Agustin completed more than 530 works of art–that is how many he listed in his notebooks. This website is a catalogue raisonne of those works.
He numbered each piece in the notebooks and on the piece, as a composer’s works are often accounted for with opus numbers which we included here, prior to the name of the piece. He started the notebooks after arriving in the U.S. so they contain works done here and some done in Spain.
He grouped many of his works into “Collections”, listed here by way of links to the Collections, and More for items not a part of a collection. Additional items may be added that he did not list in his notebooks.
Photographs are included whenever possible, some taken by the site team and some taken by the owner of the item. Others may come from other resources discovered along the way. Although photographs cannot capture art as the artist intended it to be seen, they do make it possible to experience a body of work that is otherwise not accessible.
The site may never be finished since additional information, additional photographs and additional works may be added.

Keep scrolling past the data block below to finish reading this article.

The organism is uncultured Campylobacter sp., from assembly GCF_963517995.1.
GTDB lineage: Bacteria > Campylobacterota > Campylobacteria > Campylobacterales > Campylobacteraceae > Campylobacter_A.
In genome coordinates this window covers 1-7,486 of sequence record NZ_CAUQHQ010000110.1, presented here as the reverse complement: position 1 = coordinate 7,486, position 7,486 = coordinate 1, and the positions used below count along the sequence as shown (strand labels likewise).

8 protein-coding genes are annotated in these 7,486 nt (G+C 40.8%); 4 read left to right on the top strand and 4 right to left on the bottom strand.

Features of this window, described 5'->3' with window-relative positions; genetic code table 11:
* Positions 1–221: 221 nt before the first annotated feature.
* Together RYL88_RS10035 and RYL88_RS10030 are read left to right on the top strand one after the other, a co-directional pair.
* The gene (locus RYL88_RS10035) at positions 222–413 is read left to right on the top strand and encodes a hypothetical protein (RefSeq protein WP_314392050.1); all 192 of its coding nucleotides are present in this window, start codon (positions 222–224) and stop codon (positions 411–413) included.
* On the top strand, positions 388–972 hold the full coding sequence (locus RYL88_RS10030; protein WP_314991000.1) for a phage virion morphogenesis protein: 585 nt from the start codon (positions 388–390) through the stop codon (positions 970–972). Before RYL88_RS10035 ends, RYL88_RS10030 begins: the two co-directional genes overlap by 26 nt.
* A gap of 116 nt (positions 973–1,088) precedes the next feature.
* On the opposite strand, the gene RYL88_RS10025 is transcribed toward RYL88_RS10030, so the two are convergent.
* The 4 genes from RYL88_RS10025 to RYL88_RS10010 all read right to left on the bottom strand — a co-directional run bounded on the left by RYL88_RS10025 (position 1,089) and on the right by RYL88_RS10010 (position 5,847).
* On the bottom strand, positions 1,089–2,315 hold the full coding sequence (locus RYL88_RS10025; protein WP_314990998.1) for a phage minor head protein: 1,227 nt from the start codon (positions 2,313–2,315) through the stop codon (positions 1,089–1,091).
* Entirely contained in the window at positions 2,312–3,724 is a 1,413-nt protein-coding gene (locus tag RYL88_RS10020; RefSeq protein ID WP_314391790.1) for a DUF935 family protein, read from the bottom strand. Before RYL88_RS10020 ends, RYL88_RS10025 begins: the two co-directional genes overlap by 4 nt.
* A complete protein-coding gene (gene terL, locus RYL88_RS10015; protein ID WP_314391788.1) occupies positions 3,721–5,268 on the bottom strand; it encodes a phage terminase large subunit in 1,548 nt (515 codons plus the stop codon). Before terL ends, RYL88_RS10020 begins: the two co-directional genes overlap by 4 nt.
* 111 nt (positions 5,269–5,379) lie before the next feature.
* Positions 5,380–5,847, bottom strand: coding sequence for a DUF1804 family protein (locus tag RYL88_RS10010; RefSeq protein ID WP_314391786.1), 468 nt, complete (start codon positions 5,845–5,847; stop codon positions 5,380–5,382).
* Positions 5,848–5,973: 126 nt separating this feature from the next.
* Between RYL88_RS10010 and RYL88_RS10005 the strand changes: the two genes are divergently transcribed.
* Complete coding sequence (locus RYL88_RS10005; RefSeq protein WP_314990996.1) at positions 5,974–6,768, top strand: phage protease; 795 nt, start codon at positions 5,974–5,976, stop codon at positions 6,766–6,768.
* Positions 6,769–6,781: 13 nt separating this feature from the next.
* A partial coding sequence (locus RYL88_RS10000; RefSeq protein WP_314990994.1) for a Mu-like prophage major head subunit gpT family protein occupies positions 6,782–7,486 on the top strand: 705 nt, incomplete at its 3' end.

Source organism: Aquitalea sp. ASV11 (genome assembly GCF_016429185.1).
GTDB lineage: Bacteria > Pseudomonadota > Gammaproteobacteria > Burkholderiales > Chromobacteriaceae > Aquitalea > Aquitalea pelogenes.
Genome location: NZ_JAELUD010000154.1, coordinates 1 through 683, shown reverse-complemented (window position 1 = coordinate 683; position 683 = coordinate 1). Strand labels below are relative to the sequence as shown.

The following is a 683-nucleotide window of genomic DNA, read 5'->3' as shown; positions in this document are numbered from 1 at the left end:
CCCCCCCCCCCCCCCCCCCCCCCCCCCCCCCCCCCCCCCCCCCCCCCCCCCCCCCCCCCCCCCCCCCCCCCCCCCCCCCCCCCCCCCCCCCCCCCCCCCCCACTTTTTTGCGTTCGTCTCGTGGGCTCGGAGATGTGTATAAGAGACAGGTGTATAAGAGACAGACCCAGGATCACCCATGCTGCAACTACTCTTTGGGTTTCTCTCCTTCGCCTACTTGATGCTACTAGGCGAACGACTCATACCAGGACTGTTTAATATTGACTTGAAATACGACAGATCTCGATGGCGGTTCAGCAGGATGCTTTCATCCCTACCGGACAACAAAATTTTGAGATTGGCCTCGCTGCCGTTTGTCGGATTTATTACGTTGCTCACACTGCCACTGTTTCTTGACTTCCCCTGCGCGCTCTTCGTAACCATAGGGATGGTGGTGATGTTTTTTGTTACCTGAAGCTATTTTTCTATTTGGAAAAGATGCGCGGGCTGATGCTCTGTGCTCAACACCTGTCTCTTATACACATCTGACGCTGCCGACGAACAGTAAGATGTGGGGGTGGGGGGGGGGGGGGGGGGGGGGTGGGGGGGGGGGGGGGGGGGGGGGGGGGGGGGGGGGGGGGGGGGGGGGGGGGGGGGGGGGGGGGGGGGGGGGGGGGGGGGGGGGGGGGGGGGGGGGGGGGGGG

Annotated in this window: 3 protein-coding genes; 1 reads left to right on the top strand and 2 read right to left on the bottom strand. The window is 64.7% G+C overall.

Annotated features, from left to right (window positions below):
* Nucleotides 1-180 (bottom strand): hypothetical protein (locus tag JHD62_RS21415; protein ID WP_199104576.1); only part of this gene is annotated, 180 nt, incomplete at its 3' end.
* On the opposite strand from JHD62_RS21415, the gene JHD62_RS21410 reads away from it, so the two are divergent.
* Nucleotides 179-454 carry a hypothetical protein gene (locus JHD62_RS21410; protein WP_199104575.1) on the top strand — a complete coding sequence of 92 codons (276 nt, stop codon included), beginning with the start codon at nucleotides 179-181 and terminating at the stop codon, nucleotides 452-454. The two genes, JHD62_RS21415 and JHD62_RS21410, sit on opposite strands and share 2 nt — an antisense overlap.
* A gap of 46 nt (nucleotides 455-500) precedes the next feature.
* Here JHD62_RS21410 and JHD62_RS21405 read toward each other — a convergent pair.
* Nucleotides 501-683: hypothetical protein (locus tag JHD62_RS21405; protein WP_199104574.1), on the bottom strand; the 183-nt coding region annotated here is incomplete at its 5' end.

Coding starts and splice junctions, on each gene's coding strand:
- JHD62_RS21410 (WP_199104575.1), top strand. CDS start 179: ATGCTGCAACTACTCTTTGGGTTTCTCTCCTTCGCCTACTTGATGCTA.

Speaking for the site team, we hope visitors to the site enjoy this look into the life of an artist, which may lead to curiosity about creativity, its origins and application that, along with the ability, the wherewithal, and the necessity to do the work.
Some answers may be within the pages of Agustin’s book, The Killer Flies of Luxor, published by Penny-a-page Press, 2023.
Laurence Jarvik, publisher and friend, said of the book:
"A magical realist combination of memoir, novel, travelogue, quest, fantasy, and meditation on identity, history, art, theatre, music, and cinema as the author's surrealistic picaresque tale unfolds across centuries and eras from Cuba, Egypt, Paris, Madrid, Montreal to Washington, DC."
The art and book of Agustin are inexplicably entwined.
Laurence Jarvik was instrumental in the creation of this website as well convincing Agustin to let him publish the book and more, too voluminous and significant to mention here.
Thanks also go to numerous friends for their input including photographs of works in their possession.
Heavy appreciation goes to the I.T. member of the team John Dadia, for his enthusiasm, insights and patience.